|Subject: Should older
sibling leave the family bed when baby arrives?
Q. I have read your book and thoroughly
enjoyed it. I have been very confident in the way we have raised our
2-year-old son thus far. We have a very secure attachment and it has
been a wonderful experience. We have co-slept with our son since he
was first born. He turned two a few weeks ago.
My husband and I are starting to think about
having another child so we thought it would be easier on everyone
when the new baby is here if our son slept in his own bed. There has
also been some pressure from family members that it is time for him
to get in his own bed.
Has he received all the benefit from the
co-sleeping at this point or does he continue to receive benefits if
we continue to co-sleep and for how long? Is there a "too
long"? I don't want him to feel as if he is being pushed away
from us. Also if there is another child I don't want him to feel
like he is not a part of the family if we are all in one room
together and he is in another. But I also don't want any wakeful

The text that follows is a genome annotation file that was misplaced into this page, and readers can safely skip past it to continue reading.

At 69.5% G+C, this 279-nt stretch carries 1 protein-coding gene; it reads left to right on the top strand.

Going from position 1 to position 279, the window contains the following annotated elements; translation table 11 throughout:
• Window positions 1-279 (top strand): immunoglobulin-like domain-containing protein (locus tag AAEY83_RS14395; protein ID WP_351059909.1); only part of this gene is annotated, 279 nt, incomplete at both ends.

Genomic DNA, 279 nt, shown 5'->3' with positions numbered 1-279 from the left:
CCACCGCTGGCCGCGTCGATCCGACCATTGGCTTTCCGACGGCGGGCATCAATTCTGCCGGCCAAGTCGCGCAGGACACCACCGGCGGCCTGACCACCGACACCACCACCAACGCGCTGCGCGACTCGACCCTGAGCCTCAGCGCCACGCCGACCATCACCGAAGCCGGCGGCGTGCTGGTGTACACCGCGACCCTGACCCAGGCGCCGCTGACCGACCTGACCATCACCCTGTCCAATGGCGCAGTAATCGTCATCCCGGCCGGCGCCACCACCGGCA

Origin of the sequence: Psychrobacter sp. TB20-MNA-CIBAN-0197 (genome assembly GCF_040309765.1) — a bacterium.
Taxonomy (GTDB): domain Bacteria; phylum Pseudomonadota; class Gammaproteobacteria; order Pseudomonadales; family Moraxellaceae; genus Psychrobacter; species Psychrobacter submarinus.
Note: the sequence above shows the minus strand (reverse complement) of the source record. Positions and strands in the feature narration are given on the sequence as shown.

nights from baby number 2 to disturb him. Of all the research I have
read it never really discusses how long to co-sleep. I now it is a
personal thing but I am just looking for some advice and support.
- Name withheld
A. Ideally, cosleeping lasts as long as
the child needs it. How long is that? Well, if we take our cues from
those cultures - like India - where children remain with their
parents until they decide to leave, it can be many years.
Cosleeping is one of the easiest and most
beautiful ways to bond with a child. My son (an only child) left at
about age 12. I am convinced that cosleeping all those years helped
immensely to bring about the wonderful closeness and trust we share
now that he is 25 (see Confessions
of a Proud Mom).
Parents expecting a second child often
consider moving the older child to his own bed after the birth.
However, many of the cosleeping reasons I list in Ten Reasons to Sleep Next to Your
Child at Night still hold for older children, especially at
those times when they are being asked to cope with stressful
experiences. Since the birth of a sibling is a naturally stressful
and jealous time for the older child, every attempt should be made
to be sure that he still feels loved and accepted. Feelings of
jealousy and rejection can remain within a child well into
adulthood, affecting his self-esteem and self-confidence.